FIG. 17 is an example flow diagram of operational steps in the TDS application program of the territory domain system (TDS) 170 of FIG. 16, for registering services and responding to queries from CDIS entities requesting information on services based on a territory, such as a geographical area for heterogeneous wireless networks to enable coexistence in a TV band white space, according to an embodiment of the present invention. The steps of the flow diagram 2600 of FIG. 17 may represent computer code instructions stored in the RAM and/or ROM memory of the TDS 170 of FIG. 16, which when executed by the central processing units (CPU), carry out the functions of an example embodiment of the invention. The steps may be carried out in another order than shown and individual steps may be combined or separated into component steps.

Step 2602: receiving, at an apparatus or entity, a message to register a wireless network including information regarding a geographic communication area and one or more geographic interference areas associated with the wireless network;

Step 2604: registering, by the apparatus or entity, the wireless network with associated geographic communication area and one or more geographic interference areas based on the received information; and

Step 2606: transmitting, by the apparatus or entity, confirmation of the registering of the wireless network and information associated with zero or more wireless networks that at least one of potentially interfere with the geographic communication area associated with the registered wireless network, or potentially experience interference caused by one or more interference areas associated with the registered wireless network.

FIG. 18 is an example flow diagram of operational steps in the TDS application program of the territory domain system (TDS) 170 of FIG. 16, for responding to queries from CDIS entities requesting information on services based on a territory, such as a geographical area for heterogeneous wireless networks to enable coexistence in a TV band white space, according to an embodiment of the present invention. The steps of the flow diagram 2700 of FIG. 18 may represent computer code instructions stored in the RAM and/or ROM memory of the TDS 170 of FIG. 16, which when executed by the central processing units (CPU), carry out the functions of an example embodiment of the invention. The steps may be carried out in another order than shown and individual steps may be combined or separated into component steps.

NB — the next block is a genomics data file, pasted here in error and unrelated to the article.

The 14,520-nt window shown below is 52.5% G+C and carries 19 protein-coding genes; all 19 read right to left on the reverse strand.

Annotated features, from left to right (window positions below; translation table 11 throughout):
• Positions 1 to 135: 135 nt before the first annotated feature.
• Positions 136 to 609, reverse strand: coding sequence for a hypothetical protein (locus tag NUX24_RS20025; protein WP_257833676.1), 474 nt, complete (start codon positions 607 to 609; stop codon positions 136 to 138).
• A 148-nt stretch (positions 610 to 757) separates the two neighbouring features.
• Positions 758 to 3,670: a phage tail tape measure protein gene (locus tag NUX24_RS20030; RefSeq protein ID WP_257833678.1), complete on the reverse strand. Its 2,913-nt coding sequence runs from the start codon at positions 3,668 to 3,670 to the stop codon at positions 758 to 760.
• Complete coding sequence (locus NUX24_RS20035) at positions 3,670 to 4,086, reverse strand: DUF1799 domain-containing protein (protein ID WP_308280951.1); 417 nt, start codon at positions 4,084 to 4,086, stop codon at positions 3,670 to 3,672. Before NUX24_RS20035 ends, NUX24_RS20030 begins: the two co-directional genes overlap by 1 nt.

Step 2702: receiving, by the apparatus or entity, a query to request information associated with wireless networks that at least one of potentially interfere with a geographic communication area characterized in the query, or potentially experience interference caused by one or more interference areas characterized in the query;

Step 2704: determining zero or more wireless networks that at least one of potentially interfere with the geographic communication area characterized in the query, or potentially experience interference caused by the determined one or more interference areas characterized in the query; and

Step 2706: transmitting, by the apparatus or entity, information associated with the zero or more wireless networks that at least one of potentially interfere with the geographic communication area characterized in the query, or potentially experience interference caused by the determined one or more interference areas characterized in the query.

Using the description provided herein, the embodiments may be implemented as a machine, process, or article of manufacture by using standard programming and/or engineering techniques to produce programming software, firmware, hardware or any combination thereof.

Any resulting program(s), having computer-readable program code, may be embodied on one or more non-transitory computer-usable media such as resident memory devices, smart cards or other removable memory devices, or transmitting devices, thereby making a computer program product or article of manufacture according to the embodiments. As such, the terms “article of manufacture” and “computer program product” as used herein are intended to encompass a computer program that exists permanently or temporarily on any computer-usable medium.

As indicated above, memory/storage devices include, but are not limited to, disks, optical disks, removable memory devices such as smart cards, SIMs, WIMs, semiconductor memories such as RAM, ROM, PROMS, etc. Transmitting mediums include, but are not limited to, transmissions via wireless communication networks, the Internet, intranets, telephone/modem-based network communication, hard-wired/cabled communication network, satellite communication, and other stationary or mobile network systems/communication links.

Although specific example embodiments have been disclosed, a person skilled in the art will understand that changes can be made to the specific example embodiments without departing from the spirit and scope of the invention.

Claims (23)

What is claimed is:
1. A method, comprising:
receiving, at an apparatus or entity, information associated with a wireless network;